Equivalent photon approximation is used to calculate fiducial cross sections for dimuon production in ultraperipheral proton—proton and lead—lead collisions. Analytical formulae taking into account experimental cuts are derived. The results are compared with the measurements reported by the ATLAS collaboration.
Experimental and theoretical research on neutral excitations in a two-dimensional electron gas in a strong mag- netic field is reviewed. Methods for calculating excitation en- ergies in the strong-field limit for integer and noninteger filling factors are considered. The effects of impurities and of the nonideality of the two-dimensional system on the excitation spectrum are examined. Experimental results that have been obtained by the method of inelastic light scattering and that lend support to the current theoretical views are presented. We also discuss possible avenues of future experimental and theoretical work.
We discuss the properties of two-dimensional, non-
linear, potential, and vortex waves on the surface of an ideal
liquid of infinite depth. It is shown that in the quadratic order in
the amplitude, the vorticity of the Gerstner wave is equal in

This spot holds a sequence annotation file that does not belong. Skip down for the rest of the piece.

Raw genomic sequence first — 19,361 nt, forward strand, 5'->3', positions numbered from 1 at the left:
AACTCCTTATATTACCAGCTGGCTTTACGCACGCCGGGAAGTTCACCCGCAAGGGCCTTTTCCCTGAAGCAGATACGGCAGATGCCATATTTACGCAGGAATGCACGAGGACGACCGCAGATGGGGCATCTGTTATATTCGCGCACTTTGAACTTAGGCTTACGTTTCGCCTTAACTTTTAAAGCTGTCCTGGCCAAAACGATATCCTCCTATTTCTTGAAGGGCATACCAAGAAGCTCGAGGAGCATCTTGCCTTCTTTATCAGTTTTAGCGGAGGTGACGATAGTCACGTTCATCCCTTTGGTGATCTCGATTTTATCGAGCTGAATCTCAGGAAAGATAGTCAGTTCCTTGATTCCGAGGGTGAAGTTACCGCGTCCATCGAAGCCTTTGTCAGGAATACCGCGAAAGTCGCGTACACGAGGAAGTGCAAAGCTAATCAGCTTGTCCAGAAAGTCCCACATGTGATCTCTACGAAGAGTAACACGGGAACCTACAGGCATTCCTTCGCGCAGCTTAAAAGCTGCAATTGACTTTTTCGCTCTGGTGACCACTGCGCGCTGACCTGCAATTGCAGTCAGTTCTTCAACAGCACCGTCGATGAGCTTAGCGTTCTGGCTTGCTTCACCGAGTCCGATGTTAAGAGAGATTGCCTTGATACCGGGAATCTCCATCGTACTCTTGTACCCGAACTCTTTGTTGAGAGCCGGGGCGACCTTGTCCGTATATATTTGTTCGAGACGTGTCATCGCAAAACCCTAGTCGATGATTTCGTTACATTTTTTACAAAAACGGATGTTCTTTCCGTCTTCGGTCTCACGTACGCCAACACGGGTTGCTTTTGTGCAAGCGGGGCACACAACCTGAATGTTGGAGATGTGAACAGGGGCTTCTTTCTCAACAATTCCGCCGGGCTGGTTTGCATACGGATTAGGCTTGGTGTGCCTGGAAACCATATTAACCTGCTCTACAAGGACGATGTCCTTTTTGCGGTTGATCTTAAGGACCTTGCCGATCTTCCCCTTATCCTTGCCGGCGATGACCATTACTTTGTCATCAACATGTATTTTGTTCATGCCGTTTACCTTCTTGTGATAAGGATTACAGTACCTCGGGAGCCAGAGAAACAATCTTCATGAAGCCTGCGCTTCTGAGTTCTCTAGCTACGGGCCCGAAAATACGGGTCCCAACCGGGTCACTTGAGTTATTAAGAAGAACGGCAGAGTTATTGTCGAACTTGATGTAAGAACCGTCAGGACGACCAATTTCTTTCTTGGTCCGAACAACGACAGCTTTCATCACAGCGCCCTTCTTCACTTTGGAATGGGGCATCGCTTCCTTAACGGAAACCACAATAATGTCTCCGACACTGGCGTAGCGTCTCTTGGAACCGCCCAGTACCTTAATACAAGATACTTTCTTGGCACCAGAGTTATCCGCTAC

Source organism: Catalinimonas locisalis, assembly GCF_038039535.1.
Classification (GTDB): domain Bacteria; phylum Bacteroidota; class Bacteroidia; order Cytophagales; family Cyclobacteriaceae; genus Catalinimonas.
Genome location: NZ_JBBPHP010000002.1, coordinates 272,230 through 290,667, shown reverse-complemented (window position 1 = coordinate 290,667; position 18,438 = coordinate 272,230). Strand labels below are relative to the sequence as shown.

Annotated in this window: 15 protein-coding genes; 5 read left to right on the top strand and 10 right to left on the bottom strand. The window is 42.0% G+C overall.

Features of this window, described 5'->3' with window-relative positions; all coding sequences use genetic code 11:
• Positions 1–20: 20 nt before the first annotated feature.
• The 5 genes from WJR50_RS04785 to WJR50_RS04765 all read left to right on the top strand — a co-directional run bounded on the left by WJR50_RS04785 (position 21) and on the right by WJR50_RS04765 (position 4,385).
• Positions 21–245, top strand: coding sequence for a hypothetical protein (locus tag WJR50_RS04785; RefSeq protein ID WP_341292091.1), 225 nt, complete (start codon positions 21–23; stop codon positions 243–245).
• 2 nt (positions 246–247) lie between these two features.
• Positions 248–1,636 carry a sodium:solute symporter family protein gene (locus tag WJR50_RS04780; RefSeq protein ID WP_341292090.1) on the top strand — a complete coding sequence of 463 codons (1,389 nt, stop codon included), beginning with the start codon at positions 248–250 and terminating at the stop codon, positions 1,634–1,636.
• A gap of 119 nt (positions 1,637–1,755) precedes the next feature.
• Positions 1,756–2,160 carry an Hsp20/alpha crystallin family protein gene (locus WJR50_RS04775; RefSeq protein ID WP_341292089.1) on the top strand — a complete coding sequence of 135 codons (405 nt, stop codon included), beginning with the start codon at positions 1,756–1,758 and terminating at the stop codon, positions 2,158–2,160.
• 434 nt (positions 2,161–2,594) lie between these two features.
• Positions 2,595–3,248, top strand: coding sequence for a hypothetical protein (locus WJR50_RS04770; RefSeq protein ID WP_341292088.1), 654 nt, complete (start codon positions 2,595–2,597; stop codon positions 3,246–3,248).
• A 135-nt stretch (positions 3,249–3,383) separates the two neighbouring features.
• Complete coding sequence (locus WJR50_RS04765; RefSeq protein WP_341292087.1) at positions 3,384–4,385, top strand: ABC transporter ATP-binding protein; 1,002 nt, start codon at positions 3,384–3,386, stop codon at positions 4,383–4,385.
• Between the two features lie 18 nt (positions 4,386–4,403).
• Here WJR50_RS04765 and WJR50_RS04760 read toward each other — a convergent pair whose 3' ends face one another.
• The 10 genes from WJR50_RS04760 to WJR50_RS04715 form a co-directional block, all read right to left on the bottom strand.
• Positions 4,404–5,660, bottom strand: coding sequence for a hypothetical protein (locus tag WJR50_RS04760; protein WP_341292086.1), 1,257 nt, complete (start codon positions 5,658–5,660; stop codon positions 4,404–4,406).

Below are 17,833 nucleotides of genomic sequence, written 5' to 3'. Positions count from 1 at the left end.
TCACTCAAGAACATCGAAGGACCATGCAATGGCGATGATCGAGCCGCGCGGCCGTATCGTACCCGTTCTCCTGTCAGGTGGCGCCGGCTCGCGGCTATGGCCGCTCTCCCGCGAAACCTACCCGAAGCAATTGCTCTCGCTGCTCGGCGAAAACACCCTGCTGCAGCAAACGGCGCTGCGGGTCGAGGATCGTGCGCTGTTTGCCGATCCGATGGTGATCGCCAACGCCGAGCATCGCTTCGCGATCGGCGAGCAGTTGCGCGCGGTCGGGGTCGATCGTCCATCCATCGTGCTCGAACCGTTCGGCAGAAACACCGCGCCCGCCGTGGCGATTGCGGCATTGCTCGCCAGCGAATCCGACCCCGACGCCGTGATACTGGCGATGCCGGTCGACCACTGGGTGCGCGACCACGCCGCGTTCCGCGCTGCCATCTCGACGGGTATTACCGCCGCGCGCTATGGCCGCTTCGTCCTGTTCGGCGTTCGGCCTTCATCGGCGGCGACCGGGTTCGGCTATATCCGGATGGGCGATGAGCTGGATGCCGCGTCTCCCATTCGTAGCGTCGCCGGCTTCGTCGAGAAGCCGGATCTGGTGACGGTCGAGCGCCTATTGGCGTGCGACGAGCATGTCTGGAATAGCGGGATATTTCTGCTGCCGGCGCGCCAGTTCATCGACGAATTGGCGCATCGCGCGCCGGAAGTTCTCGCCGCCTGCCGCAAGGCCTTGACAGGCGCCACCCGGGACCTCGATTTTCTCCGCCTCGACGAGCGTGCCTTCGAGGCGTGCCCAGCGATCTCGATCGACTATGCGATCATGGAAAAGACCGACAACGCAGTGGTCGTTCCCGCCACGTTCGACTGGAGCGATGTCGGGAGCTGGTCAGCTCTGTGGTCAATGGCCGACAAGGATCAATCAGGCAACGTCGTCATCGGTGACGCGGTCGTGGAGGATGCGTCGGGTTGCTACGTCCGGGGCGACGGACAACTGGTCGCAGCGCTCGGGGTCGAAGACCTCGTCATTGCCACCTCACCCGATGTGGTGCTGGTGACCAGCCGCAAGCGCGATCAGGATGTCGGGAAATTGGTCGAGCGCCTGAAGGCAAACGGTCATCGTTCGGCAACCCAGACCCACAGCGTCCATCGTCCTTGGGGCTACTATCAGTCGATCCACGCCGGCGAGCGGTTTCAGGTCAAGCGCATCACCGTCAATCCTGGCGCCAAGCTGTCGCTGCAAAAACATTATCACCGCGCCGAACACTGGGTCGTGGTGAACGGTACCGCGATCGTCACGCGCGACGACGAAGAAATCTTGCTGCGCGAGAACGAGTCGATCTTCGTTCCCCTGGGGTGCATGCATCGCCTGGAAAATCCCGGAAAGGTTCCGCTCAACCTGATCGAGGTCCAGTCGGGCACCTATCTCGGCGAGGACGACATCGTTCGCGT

magnitude to and different in sign from that of the Stokes drift
current in a surface layer. This allows a classic Stokes wave
obtained in the framework of potential theory to be interpreted
as a superposition of the Gerstner wave and Stokes drift. It is
proposed that the nonlinearity coefficient in the nonlinear
SchroÈ dinger equation can be physically interpreted as the Dop-
pler frequency shift along the vertically averaged Stokes drift
The main scientific results obtained during the last few years by the staff of the Laboratory of Laser Spectroscopy of ISAN in the field of research and development of various two-dimensional optical elements for surface plasmon waves and their characterization with the use of near and far field methods are presented: optical medium for plasmon waves, plasmon interferometer, parabolic mirror for focusing plasmon waves, a dielectrically loaded plasmon-polariton waveguide, plasmon nolaser based on the use of plasmonic crystal and plasmon sensor of fluorescent biomarkers. It is shown that the use of modern approaches to the development of plasmon optics elements based on the use of single-crystal metal surfaces of ultra-high quality allows one to approach the theoretically predicted characteristics of these elements.